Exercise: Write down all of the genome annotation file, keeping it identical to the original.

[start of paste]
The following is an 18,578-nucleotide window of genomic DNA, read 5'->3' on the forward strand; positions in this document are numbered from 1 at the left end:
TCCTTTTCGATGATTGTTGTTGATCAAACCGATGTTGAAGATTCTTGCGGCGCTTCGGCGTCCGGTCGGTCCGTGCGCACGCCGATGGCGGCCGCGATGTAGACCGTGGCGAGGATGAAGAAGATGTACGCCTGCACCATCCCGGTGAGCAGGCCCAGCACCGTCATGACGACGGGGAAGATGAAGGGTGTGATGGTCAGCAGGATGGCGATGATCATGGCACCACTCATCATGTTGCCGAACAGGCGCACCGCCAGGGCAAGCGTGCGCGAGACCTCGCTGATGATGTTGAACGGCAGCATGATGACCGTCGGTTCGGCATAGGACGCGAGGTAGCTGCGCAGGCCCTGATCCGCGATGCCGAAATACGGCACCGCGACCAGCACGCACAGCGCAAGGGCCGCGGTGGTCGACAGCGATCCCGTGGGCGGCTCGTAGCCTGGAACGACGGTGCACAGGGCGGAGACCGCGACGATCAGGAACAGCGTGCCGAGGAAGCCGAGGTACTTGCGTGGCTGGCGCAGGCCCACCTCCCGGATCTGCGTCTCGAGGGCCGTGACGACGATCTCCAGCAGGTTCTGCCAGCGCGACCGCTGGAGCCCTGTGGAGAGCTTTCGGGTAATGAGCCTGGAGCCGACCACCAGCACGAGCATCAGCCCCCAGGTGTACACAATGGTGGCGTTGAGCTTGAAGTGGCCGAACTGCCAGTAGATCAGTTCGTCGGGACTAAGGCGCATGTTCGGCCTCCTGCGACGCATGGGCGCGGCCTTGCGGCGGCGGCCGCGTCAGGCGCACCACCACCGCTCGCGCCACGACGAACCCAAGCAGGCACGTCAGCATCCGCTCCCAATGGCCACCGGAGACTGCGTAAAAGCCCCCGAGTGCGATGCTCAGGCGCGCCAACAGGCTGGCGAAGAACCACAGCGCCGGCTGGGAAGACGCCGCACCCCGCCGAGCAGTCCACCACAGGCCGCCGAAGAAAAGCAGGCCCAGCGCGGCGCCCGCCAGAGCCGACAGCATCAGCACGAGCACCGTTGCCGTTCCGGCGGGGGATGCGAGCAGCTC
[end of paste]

The following is an 18,578-nucleotide window of genomic DNA, read 5'->3' on the forward strand; positions in this document are numbered from 1 at the left end:
TCCTTTTCGATGATTGTTGTTGATCAAACCGATGTTGAAGATTCTTGCGGCGCTTCGGCGTCCGGTCGGTCCGTGCGCACGCCGATGGCGGCCGCGATGTAGACCGTGGCGAGGATGAAGAAGATGTACGCCTGCACCATCCCGGTGAGCAGGCCCAGCACCGTCATGACGACGGGGAAGATGAAGGGTGTGATGGTCAGCAGGATGGCGATGATCATGGCACCACTCATCATGTTGCCGAACAGGCGCACCGCCAGGGCAAGCGTGCGCGAGACCTCGCTGATGATGTTGAACGGCAGCATGATGACCGTCGGTTCGGCATAGGACGCGAGGTAGCTGCGCAGGCCCTGATCCGCGATGCCGAAATACGGCACCGCGACCAGCACGCACAGCGCAAGGGCCGCGGTGGTCGACAGCGATCCCGTGGGCGGCTCGTAGCCTGGAACGACGGTGCACAGGGCGGAGACCGCGACGATCAGGAACAGCGTGCCGAGGAAGCCGAGGTACTTGCGTGGCTGGCGCAGGCCCACCTCCCGGATCTGCGTCTCGAGGGCCGTGACGACGATCTCCAGCAGGTTCTGCCAGCGCGACCGCTGGAGCCCTGTGGAGAGCTTTCGGGTAATGAGCCTGGAGCCGACCACCAGCACGAGCATCAGCCCCCAGGTGTACACAATGGTGGCGTTGAGCTTGAAGTGGCCGAACTGCCAGTAGATCAGTTCGTCGGGACTAAGGCGCATGTTCGGCCTCCTGCGACGCATGGGCGCGGCCTTGCGGCGGCGGCCGCGTCAGGCGCACCACCACCGCTCGCGCCACGACGAACCCAAGCAGGCACGTCAGCATCCGCTCCCAATGGCCACCGGAGACTGCGTAAAAGCCCCCGAGTGCGATGCTCAGGCGCGCCAACAGGCTGGCGAAGAACCACAGCGCCGGCTGGGAAGACGCCGCACCCCGCCGAGCAGTCCACCACAGGCCGCCGAAGAAAAGCAGGCCCAGCGCGGCGCCCGCCAGAGCCGACAGCATCAGCACGAGCACCGTTGCCGTTCCGGCGGGGGATGCGAGCAGCTC